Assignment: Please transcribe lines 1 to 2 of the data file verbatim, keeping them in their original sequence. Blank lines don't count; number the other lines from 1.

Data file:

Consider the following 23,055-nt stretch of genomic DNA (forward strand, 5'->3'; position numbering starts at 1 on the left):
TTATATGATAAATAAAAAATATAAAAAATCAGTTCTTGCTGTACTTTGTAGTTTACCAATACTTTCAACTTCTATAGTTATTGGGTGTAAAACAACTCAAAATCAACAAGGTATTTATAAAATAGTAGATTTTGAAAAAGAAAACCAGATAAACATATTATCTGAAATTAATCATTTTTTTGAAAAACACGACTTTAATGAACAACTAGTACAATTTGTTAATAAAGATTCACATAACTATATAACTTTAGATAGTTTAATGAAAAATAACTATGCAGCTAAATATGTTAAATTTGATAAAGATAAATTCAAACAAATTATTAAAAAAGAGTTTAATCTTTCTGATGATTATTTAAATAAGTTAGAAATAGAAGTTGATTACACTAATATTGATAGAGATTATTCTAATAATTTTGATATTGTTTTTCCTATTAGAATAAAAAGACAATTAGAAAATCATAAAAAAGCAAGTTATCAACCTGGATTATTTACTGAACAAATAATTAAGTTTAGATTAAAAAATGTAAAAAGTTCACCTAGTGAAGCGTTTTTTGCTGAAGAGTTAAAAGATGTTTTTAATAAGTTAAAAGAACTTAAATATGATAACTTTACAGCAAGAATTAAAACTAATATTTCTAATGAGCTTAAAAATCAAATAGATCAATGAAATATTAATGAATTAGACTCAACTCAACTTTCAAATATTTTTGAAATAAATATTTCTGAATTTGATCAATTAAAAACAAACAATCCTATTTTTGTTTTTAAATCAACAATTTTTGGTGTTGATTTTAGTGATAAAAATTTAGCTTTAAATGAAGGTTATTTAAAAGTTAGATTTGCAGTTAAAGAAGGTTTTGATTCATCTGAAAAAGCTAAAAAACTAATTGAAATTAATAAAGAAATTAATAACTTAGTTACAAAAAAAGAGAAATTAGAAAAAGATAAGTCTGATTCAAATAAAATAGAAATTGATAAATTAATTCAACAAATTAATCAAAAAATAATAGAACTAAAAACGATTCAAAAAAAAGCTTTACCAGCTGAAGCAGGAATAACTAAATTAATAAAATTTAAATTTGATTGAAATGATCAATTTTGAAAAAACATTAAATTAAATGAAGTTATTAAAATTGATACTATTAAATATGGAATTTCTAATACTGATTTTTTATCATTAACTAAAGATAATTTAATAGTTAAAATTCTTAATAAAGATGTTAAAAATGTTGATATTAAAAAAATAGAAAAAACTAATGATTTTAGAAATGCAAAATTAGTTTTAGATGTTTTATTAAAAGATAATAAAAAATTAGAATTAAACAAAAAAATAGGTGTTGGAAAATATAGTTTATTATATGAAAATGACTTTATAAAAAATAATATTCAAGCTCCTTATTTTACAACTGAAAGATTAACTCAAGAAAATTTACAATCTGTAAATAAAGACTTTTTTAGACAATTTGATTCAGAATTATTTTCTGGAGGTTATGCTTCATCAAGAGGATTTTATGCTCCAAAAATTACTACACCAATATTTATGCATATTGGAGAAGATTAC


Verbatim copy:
Consider the following 23,055-nt stretch of genomic DNA (forward strand, 5'->3'; position numbering starts at 1 on the left):
TTATATGATAAATAAAAAATATAAAAAATCAGTTCTTGCTGTACTTTGTAGTTTACCAATACTTTCAACTTCTATAGTTATTGGGTGTAAAACAACTCAAAATCAACAAGGTATTTATAAAATAGTAGATTTTGAAAAAGAAAACCAGATAAACATATTATCTGAAATTAATCATTTTTTTGAAAAACACGACTTTAATGAACAACTAGTACAATTTGTTAATAAAGATTCACATAACTATATAACTTTAGATAGTTTAATGAAAAATAACTATGCAGCTAAATATGTTAAATTTGATAAAGATAAATTCAAACAAATTATTAAAAAAGAGTTTAATCTTTCTGATGATTATTTAAATAAGTTAGAAATAGAAGTTGATTACACTAATATTGATAGAGATTATTCTAATAATTTTGATATTGTTTTTCCTATTAGAATAAAAAGACAATTAGAAAATCATAAAAAAGCAAGTTATCAACCTGGATTATTTACTGAACAAATAATTAAGTTTAGATTAAAAAATGTAAAAAGTTCACCTAGTGAAGCGTTTTTTGCTGAAGAGTTAAAAGATGTTTTTAATAAGTTAAAAGAACTTAAATATGATAACTTTACAGCAAGAATTAAAACTAATATTTCTAATGAGCTTAAAAATCAAATAGATCAATGAAATATTAATGAATTAGACTCAACTCAACTTTCAAATATTTTTGAAATAAATATTTCTGAATTTGATCAATTAAAAACAAACAATCCTATTTTTGTTTTTAAATCAACAATTTTTGGTGTTGATTTTAGTGATAAAAATTTAGCTTTAAATGAAGGTTATTTAAAAGTTAGATTTGCAGTTAAAGAAGGTTTTGATTCATCTGAAAAAGCTAAAAAACTAATTGAAATTAATAAAGAAATTAATAACTTAGTTACAAAAAAAGAGAAATTAGAAAAAGATAAGTCTGATTCAAATAAAATAGAAATTGATAAATTAATTCAACAAATTAATCAAAAAATAATAGAACTAAAAACGATTCAAAAAAAAGCTTTACCAGCTGAAGCAGGAATAACTAAATTAATAAAATTTAAATTTGATTGAAATGATCAATTTTGAAAAAACATTAAATTAAATGAAGTTATTAAAATTGATACTATTAAATATGGAATTTCTAATACTGATTTTTTATCATTAACTAAAGATAATTTAATAGTTAAAATTCTTAATAAAGATGTTAAAAATGTTGATATTAAAAAAATAGAAAAAACTAATGATTTTAGAAATGCAAAATTAGTTTTAGATGTTTTATTAAAAGATAATAAAAAATTAGAATTAAACAAAAAAATAGGTGTTGGAAAATATAGTTTATTATATGAAAATGACTTTATAAAAAATAATATTCAAGCTCCTTATTTTACAACTGAAAGATTAACTCAAGAAAATTTACAATCTGTAAATAAAGACTTTTTTAGACAATTTGATTCAGAATTATTTTCTGGAGGTTATGCTTCATCAAGAGGATTTTATGCTCCAAAAATTACTACACCAATATTTATGCATATTGGAGAAGATTAC